The other side of the Newt coin

Newt Gingrich has been the subject of well-deserved criticism as he attempts to be the “outside-insider” candidate to win the Republican presidential nomination. Because he is such a fun target for many Republicans as well as virtually all Democrats, there is little discrimination in the criticism directed his way. Many of his opponents acknowledge that he has smarts – perhaps more than any of the other Republican candidates. However, whenever he speaks truth to power, he is treated as the same piñata as when he pontificates on family values, while having left two wives who were recovering from serious illnesses in hospitals. He also led the impeachment charade against Bill Clinton, while having his own affair a few hundred feet from the House floor.

Democrats have good reason to fear that Republican presidents will be reckless. Criticizing a candidate for being potentially dangerous and a loose cannon is fair game and within the bounds of political correctness. However, to speak about a candidate not being intelligent or educated enough to be president is not acceptable, either politically or to the P.C. police. So when Democrats want to talk about the intellectual capabilities of a George W. Bush, Dan Quayle, or Sarah Palin, they have two choices. They can whisper to one another, now more feasible with the growth of the blogosphere. Or they can leave it to comedians such as Jon Stewart or Bill Maher to say what everyone else is thinking. Particularly in Stewart’s case, he validates his mocking of intellectually challenged candidates through use the magic of TiVo and by nailing them with their own quotes.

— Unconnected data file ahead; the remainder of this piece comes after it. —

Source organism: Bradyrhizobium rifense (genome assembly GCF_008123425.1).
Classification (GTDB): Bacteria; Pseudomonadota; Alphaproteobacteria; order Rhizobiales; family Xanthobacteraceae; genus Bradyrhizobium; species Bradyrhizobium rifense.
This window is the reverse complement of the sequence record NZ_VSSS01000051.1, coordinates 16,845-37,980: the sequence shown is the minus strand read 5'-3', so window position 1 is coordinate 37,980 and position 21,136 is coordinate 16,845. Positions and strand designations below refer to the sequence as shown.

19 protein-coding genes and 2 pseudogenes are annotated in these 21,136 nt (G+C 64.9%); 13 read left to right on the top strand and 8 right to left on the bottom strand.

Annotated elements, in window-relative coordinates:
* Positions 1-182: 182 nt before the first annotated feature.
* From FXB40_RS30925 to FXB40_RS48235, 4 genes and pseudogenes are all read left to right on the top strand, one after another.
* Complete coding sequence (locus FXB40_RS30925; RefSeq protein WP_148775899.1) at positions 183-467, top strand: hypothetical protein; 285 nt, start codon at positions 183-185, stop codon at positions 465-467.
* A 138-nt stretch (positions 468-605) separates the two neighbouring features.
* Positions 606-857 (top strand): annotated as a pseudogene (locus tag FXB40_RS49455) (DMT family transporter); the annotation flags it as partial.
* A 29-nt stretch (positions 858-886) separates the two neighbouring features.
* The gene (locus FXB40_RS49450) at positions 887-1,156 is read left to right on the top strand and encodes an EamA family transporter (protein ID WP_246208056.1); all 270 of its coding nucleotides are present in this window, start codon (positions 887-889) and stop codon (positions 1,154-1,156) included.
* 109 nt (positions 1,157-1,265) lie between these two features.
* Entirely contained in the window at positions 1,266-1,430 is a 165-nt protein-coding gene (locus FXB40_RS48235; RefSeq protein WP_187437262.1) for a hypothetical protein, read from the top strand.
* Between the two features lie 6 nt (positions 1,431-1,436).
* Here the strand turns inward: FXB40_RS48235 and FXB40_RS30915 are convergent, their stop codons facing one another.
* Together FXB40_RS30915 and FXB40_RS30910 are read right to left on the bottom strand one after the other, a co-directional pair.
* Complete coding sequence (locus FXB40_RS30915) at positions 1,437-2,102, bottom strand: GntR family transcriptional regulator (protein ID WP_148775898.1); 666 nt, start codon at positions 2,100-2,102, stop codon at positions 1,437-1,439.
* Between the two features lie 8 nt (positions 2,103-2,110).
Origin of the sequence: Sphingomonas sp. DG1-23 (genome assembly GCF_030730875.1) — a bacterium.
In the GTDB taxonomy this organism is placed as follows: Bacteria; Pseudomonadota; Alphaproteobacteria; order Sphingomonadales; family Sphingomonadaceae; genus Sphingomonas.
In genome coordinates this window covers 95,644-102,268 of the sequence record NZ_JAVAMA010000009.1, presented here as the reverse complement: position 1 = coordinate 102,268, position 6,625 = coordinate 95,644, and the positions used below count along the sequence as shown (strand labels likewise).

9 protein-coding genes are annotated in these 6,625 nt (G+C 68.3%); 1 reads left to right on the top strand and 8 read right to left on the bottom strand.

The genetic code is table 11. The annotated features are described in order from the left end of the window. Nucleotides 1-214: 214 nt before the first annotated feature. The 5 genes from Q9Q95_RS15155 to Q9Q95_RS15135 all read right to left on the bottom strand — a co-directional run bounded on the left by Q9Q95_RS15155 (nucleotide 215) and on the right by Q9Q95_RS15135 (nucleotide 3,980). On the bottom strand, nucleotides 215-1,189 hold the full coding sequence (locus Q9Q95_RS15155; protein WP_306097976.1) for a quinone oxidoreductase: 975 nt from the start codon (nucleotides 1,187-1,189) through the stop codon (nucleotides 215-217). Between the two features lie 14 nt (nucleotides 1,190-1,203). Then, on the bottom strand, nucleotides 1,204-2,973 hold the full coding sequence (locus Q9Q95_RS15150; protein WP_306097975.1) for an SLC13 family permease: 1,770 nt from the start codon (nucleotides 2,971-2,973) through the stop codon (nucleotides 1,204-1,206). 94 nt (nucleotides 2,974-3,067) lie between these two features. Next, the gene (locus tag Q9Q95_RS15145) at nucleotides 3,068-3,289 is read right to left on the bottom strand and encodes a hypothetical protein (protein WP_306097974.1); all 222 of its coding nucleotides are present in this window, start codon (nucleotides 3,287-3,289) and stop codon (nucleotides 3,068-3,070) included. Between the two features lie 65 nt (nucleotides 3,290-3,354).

But Newt can’t buy a break. Shortly after announcing his candidacy, he appeared on Meet the Press. In response to a question from David Gregory about Rep. Paul Ryan’s (R-WI) voucher plan to cut Medicare costs, Gingrich said, “I don’t think that right-wing social engineering is any more desirable than left-wing social engineering.”

Gingrich was not criticized by people on the left, because they see right-wing engineering as curtailing reproductive rights, gay rights, civil rights, and a host of other human rights. While they may not agree with Gingrich on many things, the “Meet the Press” statement with a libertarian tinge to it was acceptable, perhaps refreshing.

However, Gingrich was immediately skewered by Republicans for violating Ronald Reagan’s 11th Commandment, “Thou shalt not speak ill of any fellow Republican.” Clearly, Gingrich’s propensity to consider ideas not in the standard Republican playbook is unacceptable, because that playbook does not include any provision for free thought.

Regrettably for Gingrich, he often undermines his independent thinking by allowing himself to be bullied by his colleagues. While Anthony Weiner showed how awkward it is to step back from an indiscretion, Gingrich showed how awkward it is to step back from truth to falsehood. First he said that he didn’t mean what he said on Meet the Press; then he said that David Gregory’s question was a “gotcha” (listen to the question on the tape, and you’ll find that hard to believe); and finally he took Apology Road and professed his respect for Paul Ryan and loyalty to the party line.